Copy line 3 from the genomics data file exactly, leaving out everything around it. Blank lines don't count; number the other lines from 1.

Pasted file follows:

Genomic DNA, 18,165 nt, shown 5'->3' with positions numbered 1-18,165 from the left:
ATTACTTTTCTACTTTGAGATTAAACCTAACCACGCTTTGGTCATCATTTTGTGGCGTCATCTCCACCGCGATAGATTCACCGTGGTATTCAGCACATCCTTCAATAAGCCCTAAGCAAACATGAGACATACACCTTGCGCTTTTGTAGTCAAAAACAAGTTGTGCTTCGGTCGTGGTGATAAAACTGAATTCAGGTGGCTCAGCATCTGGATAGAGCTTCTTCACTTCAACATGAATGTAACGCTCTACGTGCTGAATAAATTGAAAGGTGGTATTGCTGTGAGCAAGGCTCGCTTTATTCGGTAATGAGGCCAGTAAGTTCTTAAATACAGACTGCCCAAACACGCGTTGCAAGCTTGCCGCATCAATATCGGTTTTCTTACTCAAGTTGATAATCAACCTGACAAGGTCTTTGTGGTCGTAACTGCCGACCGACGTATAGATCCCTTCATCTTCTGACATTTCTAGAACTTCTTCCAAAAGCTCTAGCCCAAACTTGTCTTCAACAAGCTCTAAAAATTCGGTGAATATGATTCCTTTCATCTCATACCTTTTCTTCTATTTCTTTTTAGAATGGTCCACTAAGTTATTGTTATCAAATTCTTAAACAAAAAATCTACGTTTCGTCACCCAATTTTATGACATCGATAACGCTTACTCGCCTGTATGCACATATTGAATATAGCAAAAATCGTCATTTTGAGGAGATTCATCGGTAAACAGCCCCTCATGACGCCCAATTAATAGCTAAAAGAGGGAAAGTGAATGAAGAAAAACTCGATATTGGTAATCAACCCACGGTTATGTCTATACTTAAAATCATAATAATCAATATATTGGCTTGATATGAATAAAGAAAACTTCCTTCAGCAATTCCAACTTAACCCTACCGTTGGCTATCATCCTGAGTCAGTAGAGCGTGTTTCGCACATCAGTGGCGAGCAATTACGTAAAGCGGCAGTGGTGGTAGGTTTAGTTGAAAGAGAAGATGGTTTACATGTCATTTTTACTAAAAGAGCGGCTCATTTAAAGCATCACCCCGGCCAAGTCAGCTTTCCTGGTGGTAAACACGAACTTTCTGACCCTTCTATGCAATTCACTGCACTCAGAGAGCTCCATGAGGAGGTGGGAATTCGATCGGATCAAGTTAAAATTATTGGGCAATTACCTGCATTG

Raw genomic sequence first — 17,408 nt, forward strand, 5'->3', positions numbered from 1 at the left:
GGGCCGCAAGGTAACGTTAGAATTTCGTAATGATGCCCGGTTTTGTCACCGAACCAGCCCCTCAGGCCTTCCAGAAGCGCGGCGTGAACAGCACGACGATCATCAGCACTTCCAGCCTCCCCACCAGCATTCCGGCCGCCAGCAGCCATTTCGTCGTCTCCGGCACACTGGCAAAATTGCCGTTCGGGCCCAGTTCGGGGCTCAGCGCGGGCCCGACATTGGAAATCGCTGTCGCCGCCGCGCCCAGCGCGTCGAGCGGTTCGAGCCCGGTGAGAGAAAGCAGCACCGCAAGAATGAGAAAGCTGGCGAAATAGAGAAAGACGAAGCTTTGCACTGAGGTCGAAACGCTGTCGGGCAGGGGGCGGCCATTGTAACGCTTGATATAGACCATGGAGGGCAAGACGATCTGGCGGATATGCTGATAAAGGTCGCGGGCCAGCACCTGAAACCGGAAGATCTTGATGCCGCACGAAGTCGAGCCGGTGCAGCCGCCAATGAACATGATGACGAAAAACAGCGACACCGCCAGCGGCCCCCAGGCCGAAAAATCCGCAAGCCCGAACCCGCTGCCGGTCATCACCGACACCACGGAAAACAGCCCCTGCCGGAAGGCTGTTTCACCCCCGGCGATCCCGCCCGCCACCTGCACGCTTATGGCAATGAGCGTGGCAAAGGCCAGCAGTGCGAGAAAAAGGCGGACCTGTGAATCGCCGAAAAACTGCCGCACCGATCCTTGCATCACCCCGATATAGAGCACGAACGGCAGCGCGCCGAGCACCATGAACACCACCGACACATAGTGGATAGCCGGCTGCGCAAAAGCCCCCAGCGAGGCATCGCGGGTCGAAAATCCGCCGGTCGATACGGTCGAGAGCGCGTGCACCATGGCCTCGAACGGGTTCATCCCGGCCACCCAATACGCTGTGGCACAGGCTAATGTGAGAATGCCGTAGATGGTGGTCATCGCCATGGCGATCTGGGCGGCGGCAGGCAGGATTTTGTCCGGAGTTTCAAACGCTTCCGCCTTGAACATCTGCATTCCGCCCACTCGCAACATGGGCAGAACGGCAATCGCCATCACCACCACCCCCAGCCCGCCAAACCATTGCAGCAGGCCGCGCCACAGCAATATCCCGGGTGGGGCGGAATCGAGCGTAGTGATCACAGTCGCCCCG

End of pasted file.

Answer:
Raw genomic sequence first — 17,408 nt, forward strand, 5'->3', positions numbered from 1 at the left: